Mourners included Gloria and Emilio Estefan, Latin music star Carlos Vives and Latin TV talk show host Cristina Saralegui.

Across the street at the Estefans' Bongo's restaurant, celebrities and political and business leaders waiting for the procession ate sandwiches and croquettes as they remembered Cruz's influential 50-year career.

"She's inspired everyone in this room," said Jorge Moreno, a Miami-based Latin pop singer who performed with Cruz. "I always looked at her like a grandmother."

Cruz came to the United States in 1960, a year after the Cuban revolution. She became so popular in Miami that Calle Ocho, the main street running through the city's Cuban community, has the honorary name of Celia Cruz Way.

Cruz's body was to be returned to New York on Sunday. On Tuesday, a funeral Mass was set for St. Patrick's Cathedral.

©2003 Associated Press
2 posted on 07/22/2003 7:08:00 PM PDT by Dqban22
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To: Dqban22
Tens of thousands mourn 'Queen of Salsa'
From Rose Arce

NEW YORK (CNN) --Celia Cruz, dubbed the "Queen of Salsa" music, was mourned Tuesday by fans who lined Manhattan's Fifth Avenue for a 1 1/2-mile procession to her funeral at St. Patrick's Cathedral.

The body of the Cuban-born singer was carried in a glass-encased, horse-drawn carriage from an Upper East Side funeral home behind a line of flower-adorned black limousines. Her coffin was draped in a Cuban flag.

Cruz died July 16 at age 78 at her home in Fort Lee, New Jersey, after a battle with cancer.

Her widower, trumpeter Pedro Knight, joined a line of prominent Latino musicians who walked the final blocks of the procession.

Knight was met by Mayor Michael Bloomberg outside the cathedral.

Entertainers Antonio Banderas, Marc Anthony and Ruben Blades were among the mourners.

Cruz's body was dressed much as she performed -- in sparkling, extravagant colors.

Fans wept and hoisted her pictures and albums above their heads as the service began, alternately shouting her name and singing her songs.

When the religious portion began, the crowd grew quiet. Patti LaBelle sang "Ave Maria."

Thousands of Cruz fans had waited Monday to glimpse her body lying in a plush coffin bed at Frank Campbell funeral home. New York Gov. George Pataki, Sen. Hillary Clinton, and Rep. Charles Rangel were among those mourners.

The crowds exceeded those who had paid their last respects there to New York celebrities such as Judy Garland, Ed Sullivan, and Billy Martin, funeral directors said.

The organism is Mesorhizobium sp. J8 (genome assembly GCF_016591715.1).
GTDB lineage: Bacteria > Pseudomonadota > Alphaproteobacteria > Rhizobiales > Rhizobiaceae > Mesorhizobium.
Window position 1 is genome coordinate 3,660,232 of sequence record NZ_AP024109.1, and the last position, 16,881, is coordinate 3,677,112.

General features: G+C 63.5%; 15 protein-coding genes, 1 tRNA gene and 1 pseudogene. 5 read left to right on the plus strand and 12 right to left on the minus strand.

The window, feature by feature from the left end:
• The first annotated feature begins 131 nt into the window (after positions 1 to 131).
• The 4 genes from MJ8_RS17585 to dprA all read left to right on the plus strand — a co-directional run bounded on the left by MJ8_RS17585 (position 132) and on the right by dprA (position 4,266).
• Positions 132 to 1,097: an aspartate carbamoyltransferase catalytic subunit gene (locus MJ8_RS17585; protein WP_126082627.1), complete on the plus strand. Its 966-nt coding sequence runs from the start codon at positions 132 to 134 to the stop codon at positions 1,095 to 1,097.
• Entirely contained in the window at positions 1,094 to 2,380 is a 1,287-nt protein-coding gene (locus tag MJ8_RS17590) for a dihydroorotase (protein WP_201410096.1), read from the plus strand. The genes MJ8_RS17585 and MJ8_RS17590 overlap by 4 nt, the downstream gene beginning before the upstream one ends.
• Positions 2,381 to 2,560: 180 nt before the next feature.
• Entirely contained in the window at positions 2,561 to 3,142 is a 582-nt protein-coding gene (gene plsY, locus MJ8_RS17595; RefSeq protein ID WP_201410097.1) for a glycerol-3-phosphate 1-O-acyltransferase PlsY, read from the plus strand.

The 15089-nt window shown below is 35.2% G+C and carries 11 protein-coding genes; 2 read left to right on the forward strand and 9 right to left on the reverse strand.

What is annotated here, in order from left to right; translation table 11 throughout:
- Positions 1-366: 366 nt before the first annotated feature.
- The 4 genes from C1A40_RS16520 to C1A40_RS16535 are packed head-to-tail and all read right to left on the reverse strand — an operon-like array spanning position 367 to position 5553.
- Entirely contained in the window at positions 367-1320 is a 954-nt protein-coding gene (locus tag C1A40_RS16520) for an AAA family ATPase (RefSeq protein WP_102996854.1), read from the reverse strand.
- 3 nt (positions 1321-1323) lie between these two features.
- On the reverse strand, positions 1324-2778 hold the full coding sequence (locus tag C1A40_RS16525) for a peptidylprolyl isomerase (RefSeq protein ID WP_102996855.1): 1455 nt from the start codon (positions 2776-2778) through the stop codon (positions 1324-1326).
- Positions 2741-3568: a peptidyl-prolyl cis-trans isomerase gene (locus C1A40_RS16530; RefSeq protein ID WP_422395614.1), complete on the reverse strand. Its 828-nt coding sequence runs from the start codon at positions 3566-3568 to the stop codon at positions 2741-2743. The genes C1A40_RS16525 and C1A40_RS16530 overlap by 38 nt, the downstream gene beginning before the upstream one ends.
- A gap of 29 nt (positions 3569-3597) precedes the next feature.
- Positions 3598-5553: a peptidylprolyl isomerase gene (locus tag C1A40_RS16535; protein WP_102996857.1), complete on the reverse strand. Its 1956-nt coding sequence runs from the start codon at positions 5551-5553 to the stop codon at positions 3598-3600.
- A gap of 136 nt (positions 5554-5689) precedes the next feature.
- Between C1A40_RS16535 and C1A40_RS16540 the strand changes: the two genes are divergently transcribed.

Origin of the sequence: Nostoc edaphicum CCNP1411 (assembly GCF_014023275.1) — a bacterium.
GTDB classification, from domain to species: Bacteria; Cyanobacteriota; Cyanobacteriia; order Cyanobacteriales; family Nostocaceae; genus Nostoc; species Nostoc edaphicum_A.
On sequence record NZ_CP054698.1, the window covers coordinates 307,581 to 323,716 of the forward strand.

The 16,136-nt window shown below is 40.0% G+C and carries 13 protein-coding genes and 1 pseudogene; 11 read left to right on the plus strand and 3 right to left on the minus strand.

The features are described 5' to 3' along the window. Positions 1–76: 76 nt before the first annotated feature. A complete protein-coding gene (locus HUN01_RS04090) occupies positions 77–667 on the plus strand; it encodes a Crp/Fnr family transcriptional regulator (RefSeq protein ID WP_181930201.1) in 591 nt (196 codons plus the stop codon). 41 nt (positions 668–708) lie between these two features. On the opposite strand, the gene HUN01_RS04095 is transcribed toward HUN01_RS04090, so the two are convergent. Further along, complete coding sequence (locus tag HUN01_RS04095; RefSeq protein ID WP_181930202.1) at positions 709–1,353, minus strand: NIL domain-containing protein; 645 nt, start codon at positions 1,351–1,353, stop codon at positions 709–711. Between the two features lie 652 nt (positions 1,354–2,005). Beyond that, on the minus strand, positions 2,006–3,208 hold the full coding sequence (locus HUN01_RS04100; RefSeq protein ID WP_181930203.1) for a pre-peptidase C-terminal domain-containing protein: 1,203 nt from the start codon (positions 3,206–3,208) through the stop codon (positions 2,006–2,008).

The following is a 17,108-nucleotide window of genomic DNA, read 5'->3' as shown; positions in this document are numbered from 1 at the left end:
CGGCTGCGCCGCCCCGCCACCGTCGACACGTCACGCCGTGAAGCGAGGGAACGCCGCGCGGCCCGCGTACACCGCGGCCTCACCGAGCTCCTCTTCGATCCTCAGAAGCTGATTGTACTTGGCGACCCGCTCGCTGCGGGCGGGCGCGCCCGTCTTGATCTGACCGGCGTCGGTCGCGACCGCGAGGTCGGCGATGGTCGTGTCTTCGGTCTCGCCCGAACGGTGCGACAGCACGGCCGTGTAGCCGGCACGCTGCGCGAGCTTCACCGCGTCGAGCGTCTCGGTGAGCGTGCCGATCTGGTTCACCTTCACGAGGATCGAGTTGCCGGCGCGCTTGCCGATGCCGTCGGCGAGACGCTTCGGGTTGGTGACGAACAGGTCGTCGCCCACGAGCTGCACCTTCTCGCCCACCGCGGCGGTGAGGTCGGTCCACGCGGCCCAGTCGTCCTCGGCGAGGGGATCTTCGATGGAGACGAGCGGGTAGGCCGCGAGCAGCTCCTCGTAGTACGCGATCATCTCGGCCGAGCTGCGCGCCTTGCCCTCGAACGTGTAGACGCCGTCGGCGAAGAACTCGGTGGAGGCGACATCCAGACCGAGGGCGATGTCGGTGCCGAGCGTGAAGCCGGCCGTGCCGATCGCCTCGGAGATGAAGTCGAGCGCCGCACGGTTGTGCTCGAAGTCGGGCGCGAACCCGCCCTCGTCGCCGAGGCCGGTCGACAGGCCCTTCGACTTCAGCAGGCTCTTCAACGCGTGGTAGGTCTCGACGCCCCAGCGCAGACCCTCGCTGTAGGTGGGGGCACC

A wake for Cruz in Miami over the weekend drew nearly 100,000 fans.

In more than five decades of performing, Cruz scooped up many of music's highest accolades, including five Grammys and two Latin Grammys. She released more than 70 albums and appeared in 10 movies.

One of Cuba's most popular singers, she fled the island nation after Fidel Castro came to power. She became a U.S. citizen in 1961 and refused to return to her homeland as long as the Communist leader ruled.

3 posted on 07/22/2003 7:20:00 PM PDT by Dqban22
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To: Dqban22
Posted on Tue, Jul. 22, 2003

Tens of thousands turn out for salsa legend Celia Cruz's funeral
New York Daily News

NEW YORK - (KRT) - New York buried its beloved Azucar on Tuesday after an unforgettable and emotional final farewell to salsa queen Celia Cruz.

Waving flags and tossing white rose petals, tens of thousands of fans lined Fifth Avenue as Cruz's coffin rolled by in a glass-enclosed carriage drawn by two white horses.

The cheering throngs sang Cruz's songs, packed St. Patrick's Cathedral for a star-studded funeral Mass and crowded into leafy Woodlawn Cemetery in the Bronx, where she was laid to rest.

"Celia, we are missing you so much already," said Rosa Pagan, 64, of East Harlem. "Goodbye, until we meet again in eternity."

Mayor Michael Bloomberg joined celebrities like Willie Colon, Antonio Banderas and Melanie Griffith at the jam-packed Mass as thousands of fans listened on the street outside.

Patti LaBelle sang a mournful version of "Ave Maria," and Victor Manuelle had the crowd dancing in their pews with a version of Cruz's "La Vida es un Carnaval" ("Life is a Carnival").

"Celia, and her azucar, too, will live forever," the salsa star sang.

Torrential rain drenched the crowds outside, but mourners saw the rain as nothing less than a sign from a higher power.

"The sky is crying for our queen," said Antonio Perez, 47, of the Bronx.

The adios ultimo to Cruz, who died last week of cancer at age 77, unfolded with the same glittery panache and style that marked her six-decade singing career.

Overflow crowds of fans gathered before dawn outside the Frank E. Campbell Funeral Chapel, many of them hoping against hope to catch a final glimpse of the Cuban-born singer.

Pedro Knight, Cruz's husband, arrived for a last moment alone with the body of his wife of 41 years.

The procession was led by a shiny white Cadillac convertible carrying a statue of La Virgen de la Caridad, the patron saint of Cuba.

It was followed by the horse-drawn carriage topped with white flowers and lavender roses - Cruz's favorites - and by a half-dozen limousines carrying friends and relatives.

"It reminds me of Princess Diana's funeral," said Carmen Medina, 47, a social worker from the Bronx. "She deserves it, too. Celia was a queen to us."

Knight linked arms with Bloomberg and Colon as they were led into St. Patrick's, which was packed with mourners and electric with emotion.

"She had such power to bring us together and make us vibrate like instruments in her orchestra," said Auxiliary Bishop Josu Iriondo, who delivered a homily in Spanish.

Pallbearers carried Cruz's Cuban flag-draped coffin out of the cathedral into the sunshine, and fans erupted in more chants.

As Knight waited to leave in a limousine, housekeeper Berta Posso slipped under a police barricade and rushed to his open window.

"She was an angel on this Earth," whispered Posso, 56, of the East Village.